From the desk of Steve Strazza @Sstrazza
Thanks to the handful of you for playing and entertaining this week’s Mystery Chart.
My apologies if this one was a bit of a layup, but that was the point. You were all buyers and so are we. Since we’re all in agreement let’s dive right in and talk about why we’re bullish on this chart but more importantly, why it matters.
This is a ratio chart of the iShares Taiwan ETF (EWT) relative to its benchmark, the Emerging Markets ETF (EEM) dating back to the early 2000s.
Click on the chart to enlarge view.
In our Mystery Chart post, we explain why we like this rounding bottom pattern and believe the bias is now to the upside. Prices are consolidating above former resistance around 0.89 after recently breaking to their highest level since 2005.
As we also mentioned in the post, we just love bases like these. The bigger, the better and more reliable. In this case, we’re looking at a roughly 15-year base breakout in the making, so it’s definitely one to pay attention to.
There is also a similar base breakout that recently occurred in another intermarket ratio that we’ll discuss below. But first, why is this ratio of Taiwan vs Emerging Markets important in the first place?
With the S&P 500 currently whipsawing above and below our initial downside objective of 3,000 along with many other indexes, we’re relying largely on intermarket analysis for clues as to whether or not equities will hold these key levels (our current position on stocks is discussed in detail in our March Playbook which members can read here).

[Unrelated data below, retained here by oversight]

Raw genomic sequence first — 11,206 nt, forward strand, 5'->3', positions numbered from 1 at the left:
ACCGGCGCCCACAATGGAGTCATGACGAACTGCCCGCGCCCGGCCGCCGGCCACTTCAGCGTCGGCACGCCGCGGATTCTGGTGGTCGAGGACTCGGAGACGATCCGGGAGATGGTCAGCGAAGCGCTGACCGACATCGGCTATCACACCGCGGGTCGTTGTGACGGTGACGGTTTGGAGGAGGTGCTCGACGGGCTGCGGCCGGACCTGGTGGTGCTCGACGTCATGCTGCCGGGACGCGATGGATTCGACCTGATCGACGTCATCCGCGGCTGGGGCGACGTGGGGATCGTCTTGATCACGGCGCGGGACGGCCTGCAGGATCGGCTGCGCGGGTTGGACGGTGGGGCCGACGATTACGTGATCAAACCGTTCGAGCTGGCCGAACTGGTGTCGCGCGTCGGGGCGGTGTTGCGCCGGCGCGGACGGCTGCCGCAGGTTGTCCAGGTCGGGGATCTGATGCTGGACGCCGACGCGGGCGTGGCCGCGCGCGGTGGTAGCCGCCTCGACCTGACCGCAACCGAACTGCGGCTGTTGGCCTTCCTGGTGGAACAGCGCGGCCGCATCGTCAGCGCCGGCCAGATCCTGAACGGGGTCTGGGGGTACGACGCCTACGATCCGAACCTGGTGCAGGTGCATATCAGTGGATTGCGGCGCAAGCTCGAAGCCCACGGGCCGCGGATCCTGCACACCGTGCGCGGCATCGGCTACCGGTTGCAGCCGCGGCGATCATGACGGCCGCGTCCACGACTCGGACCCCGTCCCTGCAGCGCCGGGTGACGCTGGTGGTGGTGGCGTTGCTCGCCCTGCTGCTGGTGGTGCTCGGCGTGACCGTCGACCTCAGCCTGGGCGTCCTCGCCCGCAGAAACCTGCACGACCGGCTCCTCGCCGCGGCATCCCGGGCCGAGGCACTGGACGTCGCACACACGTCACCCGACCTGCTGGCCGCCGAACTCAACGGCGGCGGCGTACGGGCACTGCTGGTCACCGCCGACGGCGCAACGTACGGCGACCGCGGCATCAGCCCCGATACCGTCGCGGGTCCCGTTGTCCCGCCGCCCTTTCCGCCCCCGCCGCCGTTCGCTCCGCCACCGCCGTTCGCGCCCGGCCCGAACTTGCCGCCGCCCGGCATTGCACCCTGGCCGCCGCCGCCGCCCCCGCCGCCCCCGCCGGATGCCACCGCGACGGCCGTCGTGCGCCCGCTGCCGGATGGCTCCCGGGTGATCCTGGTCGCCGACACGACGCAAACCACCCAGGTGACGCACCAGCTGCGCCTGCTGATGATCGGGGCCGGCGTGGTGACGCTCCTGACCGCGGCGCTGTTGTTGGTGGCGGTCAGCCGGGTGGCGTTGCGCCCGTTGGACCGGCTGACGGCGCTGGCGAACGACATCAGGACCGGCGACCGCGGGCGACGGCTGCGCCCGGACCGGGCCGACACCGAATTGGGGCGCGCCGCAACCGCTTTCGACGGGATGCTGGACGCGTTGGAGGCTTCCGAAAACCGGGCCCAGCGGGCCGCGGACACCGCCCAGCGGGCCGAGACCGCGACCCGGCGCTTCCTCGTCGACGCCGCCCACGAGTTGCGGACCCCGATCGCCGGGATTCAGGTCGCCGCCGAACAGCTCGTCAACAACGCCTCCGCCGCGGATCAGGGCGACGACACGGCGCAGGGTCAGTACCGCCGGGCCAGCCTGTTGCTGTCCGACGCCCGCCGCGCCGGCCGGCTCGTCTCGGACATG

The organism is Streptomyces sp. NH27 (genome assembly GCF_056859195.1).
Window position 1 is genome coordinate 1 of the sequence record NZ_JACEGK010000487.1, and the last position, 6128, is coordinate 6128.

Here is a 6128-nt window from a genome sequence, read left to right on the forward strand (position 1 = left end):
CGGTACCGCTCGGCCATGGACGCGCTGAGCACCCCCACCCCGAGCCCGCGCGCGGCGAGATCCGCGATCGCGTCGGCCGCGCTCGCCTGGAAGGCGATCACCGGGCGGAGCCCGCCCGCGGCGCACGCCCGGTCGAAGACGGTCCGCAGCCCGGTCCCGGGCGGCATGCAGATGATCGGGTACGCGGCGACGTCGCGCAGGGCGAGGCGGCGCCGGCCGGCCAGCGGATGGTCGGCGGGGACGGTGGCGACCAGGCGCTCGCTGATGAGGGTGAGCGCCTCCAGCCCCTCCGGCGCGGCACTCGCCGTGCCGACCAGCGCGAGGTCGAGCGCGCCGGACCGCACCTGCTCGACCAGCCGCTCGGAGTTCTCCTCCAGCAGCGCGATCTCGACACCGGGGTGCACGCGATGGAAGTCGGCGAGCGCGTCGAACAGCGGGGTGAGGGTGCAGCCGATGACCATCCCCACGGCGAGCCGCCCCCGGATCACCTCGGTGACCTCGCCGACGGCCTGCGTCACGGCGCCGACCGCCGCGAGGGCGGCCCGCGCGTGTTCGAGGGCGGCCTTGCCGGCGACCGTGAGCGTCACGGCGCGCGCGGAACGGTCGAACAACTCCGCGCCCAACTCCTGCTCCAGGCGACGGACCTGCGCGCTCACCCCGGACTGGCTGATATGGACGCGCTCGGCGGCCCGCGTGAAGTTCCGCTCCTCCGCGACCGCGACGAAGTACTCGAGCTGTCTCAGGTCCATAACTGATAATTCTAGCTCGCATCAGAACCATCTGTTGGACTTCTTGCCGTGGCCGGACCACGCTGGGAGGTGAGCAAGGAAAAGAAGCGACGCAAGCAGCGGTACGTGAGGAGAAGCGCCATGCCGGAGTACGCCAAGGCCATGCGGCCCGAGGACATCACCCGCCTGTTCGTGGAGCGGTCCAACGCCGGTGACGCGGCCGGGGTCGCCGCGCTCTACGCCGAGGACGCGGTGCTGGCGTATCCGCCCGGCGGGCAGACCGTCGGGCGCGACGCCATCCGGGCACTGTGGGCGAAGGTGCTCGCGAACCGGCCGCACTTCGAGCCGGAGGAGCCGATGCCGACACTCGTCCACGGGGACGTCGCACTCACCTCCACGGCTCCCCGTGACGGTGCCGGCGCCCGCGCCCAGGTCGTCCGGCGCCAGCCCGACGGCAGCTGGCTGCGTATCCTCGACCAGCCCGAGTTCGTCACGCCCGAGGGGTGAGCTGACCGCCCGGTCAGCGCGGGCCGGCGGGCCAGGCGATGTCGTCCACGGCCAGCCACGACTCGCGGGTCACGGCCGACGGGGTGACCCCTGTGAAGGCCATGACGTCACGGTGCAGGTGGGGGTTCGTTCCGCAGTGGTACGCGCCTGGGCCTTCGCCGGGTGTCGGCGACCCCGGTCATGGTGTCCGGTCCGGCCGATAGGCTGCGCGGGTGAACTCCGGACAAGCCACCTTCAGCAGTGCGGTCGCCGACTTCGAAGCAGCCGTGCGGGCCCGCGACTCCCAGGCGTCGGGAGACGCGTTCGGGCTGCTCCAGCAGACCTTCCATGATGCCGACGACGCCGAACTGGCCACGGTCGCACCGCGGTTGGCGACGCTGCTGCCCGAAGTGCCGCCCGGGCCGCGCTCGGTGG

The reason we’re looking at Taiwan is that it gives us a read on the semiconductor space and semiconductors give us a read on US stocks and the economy more broadly. Relative strength out of Taiwan is usually synonymous with relative strength from semiconductors, and higher stock prices in general.
With that as our backdrop, here is a chart of the Semiconductors Index relative to the S&P 500 dating back over 20-years.
It should come as no surprise that this rounding bottom pattern and upside resolution looks almost identical to the one in Taiwan vs Emerging Markets. As long as prices are above their prior highs in the 0.52-0.54 range, this is a valid breakout and these fresh 20-year highs support our thesis that we’re still in a structural bull market.
The relative strength of semiconductors has a strong relationship with the performance of stocks on an absolute basis. So if we think stocks are going to keep moving higher, we’re going to want to see these new relative highs from both semiconductors and Taiwan hold.
On the other hand, we want to watch this closely in order to see if the semiconductor ratio catches down to the S&P 500 and also makes a new low, which it has yet to do. Seeing this 20-year base breakout turn into a failed move would be a major feather in the hat for bears. But for now, the ratio is holding its ground and we’re seeing confirming evidence in other intermarket ratios such as Taiwan relative to Emerging Markets.